The spring season brings familiar signs of life’s renewal―birds building their nests, frogs waking from their winter hibernation, and other wild animals rearing their newborns. As you might imagine, our Cape Wildlife Center in Massachusetts―one of our three wildlife rehabilitation centers―is busy in springtime caring for young raccoons, squirrels, and other injured or orphaned creatures, like these baby cottontail rabbits.
Michelle Riley/The HSUS
At the same time, animal shelters across the country face a different kind of bunny problem: rabbits bought as Easter gifts, then discarded when children lose interest or families realize they’re not prepared to care for the animals. After cats and dogs, rabbits are the most often surrendered to shelters. Sadly, some people mistakenly release pet rabbits into the wild, not realizing that they’re a different species from their wild cousins and can’t survive on their own.
Domestic rabbits can be cute, smart, and sociable pets. It’s also important to remember that they can live 10 years or more and need fresh vegetables daily, plenty of space to hop around, veterinary care, toys, and other creature comforts. Pet bunnies are easily stressed and don’t do well living outdoors, so they need a large cage or habitat in your home. They must be handled gently and will be happier with another bunny companion.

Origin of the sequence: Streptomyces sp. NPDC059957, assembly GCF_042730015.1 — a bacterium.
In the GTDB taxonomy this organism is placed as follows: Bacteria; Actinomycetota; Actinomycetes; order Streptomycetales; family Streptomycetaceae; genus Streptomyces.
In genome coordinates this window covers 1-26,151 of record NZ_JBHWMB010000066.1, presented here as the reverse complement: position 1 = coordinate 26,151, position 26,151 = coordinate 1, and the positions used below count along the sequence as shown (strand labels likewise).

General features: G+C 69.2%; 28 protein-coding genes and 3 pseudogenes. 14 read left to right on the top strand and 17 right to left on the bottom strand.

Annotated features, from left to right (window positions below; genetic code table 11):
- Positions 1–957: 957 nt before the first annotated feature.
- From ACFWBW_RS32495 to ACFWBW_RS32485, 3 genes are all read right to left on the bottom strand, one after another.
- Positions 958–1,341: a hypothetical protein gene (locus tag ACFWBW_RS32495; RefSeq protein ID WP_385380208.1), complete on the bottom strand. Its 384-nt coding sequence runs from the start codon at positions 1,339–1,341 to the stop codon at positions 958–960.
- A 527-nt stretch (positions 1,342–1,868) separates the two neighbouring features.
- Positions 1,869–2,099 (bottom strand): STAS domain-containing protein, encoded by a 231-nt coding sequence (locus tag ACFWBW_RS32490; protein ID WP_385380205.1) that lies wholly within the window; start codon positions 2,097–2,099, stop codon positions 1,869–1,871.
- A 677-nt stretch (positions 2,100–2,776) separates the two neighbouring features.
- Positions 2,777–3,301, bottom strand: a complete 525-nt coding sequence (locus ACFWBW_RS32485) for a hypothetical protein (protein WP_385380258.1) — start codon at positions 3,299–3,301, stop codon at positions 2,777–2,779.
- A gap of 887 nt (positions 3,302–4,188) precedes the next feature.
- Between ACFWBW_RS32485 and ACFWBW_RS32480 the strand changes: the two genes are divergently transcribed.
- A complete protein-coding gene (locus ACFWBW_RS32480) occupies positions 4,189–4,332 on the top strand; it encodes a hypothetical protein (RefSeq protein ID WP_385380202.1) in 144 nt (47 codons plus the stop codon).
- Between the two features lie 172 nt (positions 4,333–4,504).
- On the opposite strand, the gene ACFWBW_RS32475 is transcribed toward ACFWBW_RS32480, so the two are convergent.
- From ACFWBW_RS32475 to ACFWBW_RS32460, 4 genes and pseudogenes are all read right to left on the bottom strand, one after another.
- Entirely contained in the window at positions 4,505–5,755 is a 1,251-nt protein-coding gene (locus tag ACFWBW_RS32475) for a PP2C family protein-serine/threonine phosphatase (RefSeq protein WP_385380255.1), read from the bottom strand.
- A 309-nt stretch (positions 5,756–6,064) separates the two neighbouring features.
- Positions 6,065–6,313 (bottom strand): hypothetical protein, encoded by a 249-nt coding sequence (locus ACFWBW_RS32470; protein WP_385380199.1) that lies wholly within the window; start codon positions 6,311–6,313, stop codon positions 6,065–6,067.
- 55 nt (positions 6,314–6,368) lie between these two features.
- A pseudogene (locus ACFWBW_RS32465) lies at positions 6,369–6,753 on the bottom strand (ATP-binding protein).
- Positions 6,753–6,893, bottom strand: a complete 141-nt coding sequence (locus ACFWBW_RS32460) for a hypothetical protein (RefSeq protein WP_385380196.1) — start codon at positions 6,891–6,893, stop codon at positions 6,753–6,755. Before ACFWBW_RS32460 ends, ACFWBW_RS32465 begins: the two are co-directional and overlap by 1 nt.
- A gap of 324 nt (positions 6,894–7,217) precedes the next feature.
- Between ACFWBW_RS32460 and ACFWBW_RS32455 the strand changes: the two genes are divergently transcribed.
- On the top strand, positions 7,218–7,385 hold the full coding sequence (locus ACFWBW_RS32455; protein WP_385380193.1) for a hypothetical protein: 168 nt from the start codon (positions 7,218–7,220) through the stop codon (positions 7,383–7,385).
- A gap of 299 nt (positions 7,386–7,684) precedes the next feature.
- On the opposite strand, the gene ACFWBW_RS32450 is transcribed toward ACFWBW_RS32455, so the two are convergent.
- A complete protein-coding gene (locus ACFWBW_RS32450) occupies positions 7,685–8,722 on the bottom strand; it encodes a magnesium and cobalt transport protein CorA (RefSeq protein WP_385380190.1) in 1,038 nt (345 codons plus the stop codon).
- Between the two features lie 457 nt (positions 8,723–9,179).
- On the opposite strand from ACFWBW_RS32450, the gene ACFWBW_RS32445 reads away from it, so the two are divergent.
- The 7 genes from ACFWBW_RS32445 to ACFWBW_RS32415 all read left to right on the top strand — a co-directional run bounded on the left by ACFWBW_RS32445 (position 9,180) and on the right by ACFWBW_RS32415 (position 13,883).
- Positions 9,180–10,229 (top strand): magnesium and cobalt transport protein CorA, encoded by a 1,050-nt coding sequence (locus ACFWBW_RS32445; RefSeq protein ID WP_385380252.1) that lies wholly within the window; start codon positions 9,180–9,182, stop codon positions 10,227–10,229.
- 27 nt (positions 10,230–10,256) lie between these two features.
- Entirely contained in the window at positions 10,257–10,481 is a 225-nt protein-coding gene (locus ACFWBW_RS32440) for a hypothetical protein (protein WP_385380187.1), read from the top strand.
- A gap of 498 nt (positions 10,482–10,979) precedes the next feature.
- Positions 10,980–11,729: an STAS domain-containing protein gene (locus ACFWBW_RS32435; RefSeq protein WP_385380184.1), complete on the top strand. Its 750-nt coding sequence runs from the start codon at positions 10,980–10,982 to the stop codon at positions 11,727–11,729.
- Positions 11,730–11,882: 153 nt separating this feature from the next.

Like any pet, rabbits require a serious commitment, just like bringing a dog or a cat into your home. Please spread the word to family and friends and other members of the community about not adding to the influx of abandoned bunnies coming into shelters this spring. Baby rabbits (and chicks) don’t belong in Easter baskets. And if you’ve done your research and are ready to bring a bunny (or two) into your family, visit your local animal shelter or rabbit rescue to find a long-eared friend.